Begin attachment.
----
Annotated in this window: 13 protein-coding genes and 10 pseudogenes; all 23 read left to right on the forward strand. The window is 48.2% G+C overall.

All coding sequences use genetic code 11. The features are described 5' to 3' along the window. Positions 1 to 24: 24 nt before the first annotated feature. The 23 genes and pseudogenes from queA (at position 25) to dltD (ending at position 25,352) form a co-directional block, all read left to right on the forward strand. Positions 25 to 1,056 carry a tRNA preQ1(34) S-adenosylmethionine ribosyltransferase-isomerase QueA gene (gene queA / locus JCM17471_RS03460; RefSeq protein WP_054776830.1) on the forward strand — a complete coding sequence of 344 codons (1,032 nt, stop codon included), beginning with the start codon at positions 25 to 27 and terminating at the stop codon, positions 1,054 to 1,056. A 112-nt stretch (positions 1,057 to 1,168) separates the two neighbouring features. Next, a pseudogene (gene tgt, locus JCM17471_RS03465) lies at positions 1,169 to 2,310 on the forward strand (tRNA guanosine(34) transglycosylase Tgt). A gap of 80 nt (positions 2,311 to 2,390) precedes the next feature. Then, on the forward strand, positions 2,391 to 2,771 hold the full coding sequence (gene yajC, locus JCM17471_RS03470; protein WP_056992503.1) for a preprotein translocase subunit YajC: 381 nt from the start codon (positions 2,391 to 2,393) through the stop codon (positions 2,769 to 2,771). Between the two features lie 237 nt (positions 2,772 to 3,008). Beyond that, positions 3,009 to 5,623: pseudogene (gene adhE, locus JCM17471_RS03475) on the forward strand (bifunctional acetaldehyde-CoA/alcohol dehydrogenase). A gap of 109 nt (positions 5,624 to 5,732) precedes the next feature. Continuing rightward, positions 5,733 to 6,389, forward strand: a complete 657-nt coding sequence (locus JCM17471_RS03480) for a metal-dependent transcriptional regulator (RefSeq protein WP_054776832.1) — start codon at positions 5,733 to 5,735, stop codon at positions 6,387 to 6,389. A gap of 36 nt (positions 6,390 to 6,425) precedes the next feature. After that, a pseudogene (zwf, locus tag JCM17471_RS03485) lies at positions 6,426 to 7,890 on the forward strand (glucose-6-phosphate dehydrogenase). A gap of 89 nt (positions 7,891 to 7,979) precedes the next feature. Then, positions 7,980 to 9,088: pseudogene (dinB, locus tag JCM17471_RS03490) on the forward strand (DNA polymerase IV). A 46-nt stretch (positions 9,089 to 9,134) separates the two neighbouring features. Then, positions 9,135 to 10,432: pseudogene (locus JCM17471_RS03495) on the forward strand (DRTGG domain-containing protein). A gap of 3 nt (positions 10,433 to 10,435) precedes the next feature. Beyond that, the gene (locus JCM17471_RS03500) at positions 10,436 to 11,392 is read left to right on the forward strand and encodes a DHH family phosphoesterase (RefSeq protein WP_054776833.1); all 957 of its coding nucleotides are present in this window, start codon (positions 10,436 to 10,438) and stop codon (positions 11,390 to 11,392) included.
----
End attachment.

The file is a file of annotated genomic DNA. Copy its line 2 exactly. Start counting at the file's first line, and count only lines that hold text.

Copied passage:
All coding sequences use genetic code 11. The features are described 5' to 3' along the window. Positions 1 to 24: 24 nt before the first annotated feature. The 23 genes and pseudogenes from queA (at position 25) to dltD (ending at position 25,352) form a co-directional block, all read left to right on the forward strand. Positions 25 to 1,056 carry a tRNA preQ1(34) S-adenosylmethionine ribosyltransferase-isomerase QueA gene (gene queA / locus JCM17471_RS03460; RefSeq protein WP_054776830.1) on the forward strand — a complete coding sequence of 344 codons (1,032 nt, stop codon included), beginning with the start codon at positions 25 to 27 and terminating at the stop codon, positions 1,054 to 1,056. A 112-nt stretch (positions 1,057 to 1,168) separates the two neighbouring features. Next, a pseudogene (gene tgt, locus JCM17471_RS03465) lies at positions 1,169 to 2,310 on the forward strand (tRNA guanosine(34) transglycosylase Tgt). A gap of 80 nt (positions 2,311 to 2,390) precedes the next feature. Then, on the forward strand, positions 2,391 to 2,771 hold the full coding sequence (gene yajC, locus JCM17471_RS03470; protein WP_056992503.1) for a preprotein translocase subunit YajC: 381 nt from the start codon (positions 2,391 to 2,393) through the stop codon (positions 2,769 to 2,771). Between the two features lie 237 nt (positions 2,772 to 3,008). Beyond that, positions 3,009 to 5,623: pseudogene (gene adhE, locus JCM17471_RS03475) on the forward strand (bifunctional acetaldehyde-CoA/alcohol dehydrogenase). A gap of 109 nt (positions 5,624 to 5,732) precedes the next feature. Continuing rightward, positions 5,733 to 6,389, forward strand: a complete 657-nt coding sequence (locus JCM17471_RS03480) for a metal-dependent transcriptional regulator (RefSeq protein WP_054776832.1) — start codon at positions 5,733 to 5,735, stop codon at positions 6,387 to 6,389. A gap of 36 nt (positions 6,390 to 6,425) precedes the next feature. After that, a pseudogene (zwf, locus tag JCM17471_RS03485) lies at positions 6,426 to 7,890 on the forward strand (glucose-6-phosphate dehydrogenase). A gap of 89 nt (positions 7,891 to 7,979) precedes the next feature. Then, positions 7,980 to 9,088: pseudogene (dinB, locus tag JCM17471_RS03490) on the forward strand (DNA polymerase IV). A 46-nt stretch (positions 9,089 to 9,134) separates the two neighbouring features. Then, positions 9,135 to 10,432: pseudogene (locus JCM17471_RS03495) on the forward strand (DRTGG domain-containing protein). A gap of 3 nt (positions 10,433 to 10,435) precedes the next feature. Beyond that, the gene (locus JCM17471_RS03500) at positions 10,436 to 11,392 is read left to right on the forward strand and encodes a DHH family phosphoesterase (RefSeq protein WP_054776833.1); all 957 of its coding nucleotides are present in this window, start codon (positions 10,436 to 10,438) and stop codon (positions 11,390 to 11,392) included.